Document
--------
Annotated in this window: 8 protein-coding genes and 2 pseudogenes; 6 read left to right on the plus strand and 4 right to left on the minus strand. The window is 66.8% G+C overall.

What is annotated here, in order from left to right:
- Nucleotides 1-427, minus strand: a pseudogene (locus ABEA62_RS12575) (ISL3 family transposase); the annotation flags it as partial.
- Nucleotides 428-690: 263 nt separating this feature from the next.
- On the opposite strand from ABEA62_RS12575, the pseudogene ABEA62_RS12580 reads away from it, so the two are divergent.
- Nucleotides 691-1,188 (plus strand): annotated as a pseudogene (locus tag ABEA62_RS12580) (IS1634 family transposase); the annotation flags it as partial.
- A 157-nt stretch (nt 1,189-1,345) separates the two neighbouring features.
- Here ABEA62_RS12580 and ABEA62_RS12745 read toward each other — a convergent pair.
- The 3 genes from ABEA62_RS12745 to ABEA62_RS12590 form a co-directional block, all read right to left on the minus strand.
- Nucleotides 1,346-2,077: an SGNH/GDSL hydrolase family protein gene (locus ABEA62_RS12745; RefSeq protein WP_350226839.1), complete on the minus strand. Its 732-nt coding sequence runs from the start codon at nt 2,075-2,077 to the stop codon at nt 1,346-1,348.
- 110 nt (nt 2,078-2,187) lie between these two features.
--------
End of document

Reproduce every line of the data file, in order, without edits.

Annotated in this window: 8 protein-coding genes and 2 pseudogenes; 6 read left to right on the plus strand and 4 right to left on the minus strand. The window is 66.8% G+C overall.

What is annotated here, in order from left to right:
- Nucleotides 1-427, minus strand: a pseudogene (locus ABEA62_RS12575) (ISL3 family transposase); the annotation flags it as partial.
- Nucleotides 428-690: 263 nt separating this feature from the next.
- On the opposite strand from ABEA62_RS12575, the pseudogene ABEA62_RS12580 reads away from it, so the two are divergent.
- Nucleotides 691-1,188 (plus strand): annotated as a pseudogene (locus tag ABEA62_RS12580) (IS1634 family transposase); the annotation flags it as partial.
- A 157-nt stretch (nt 1,189-1,345) separates the two neighbouring features.
- Here ABEA62_RS12580 and ABEA62_RS12745 read toward each other — a convergent pair.
- The 3 genes from ABEA62_RS12745 to ABEA62_RS12590 form a co-directional block, all read right to left on the minus strand.
- Nucleotides 1,346-2,077: an SGNH/GDSL hydrolase family protein gene (locus ABEA62_RS12745; RefSeq protein WP_350226839.1), complete on the minus strand. Its 732-nt coding sequence runs from the start codon at nt 2,075-2,077 to the stop codon at nt 1,346-1,348.
- 110 nt (nt 2,078-2,187) lie between these two features.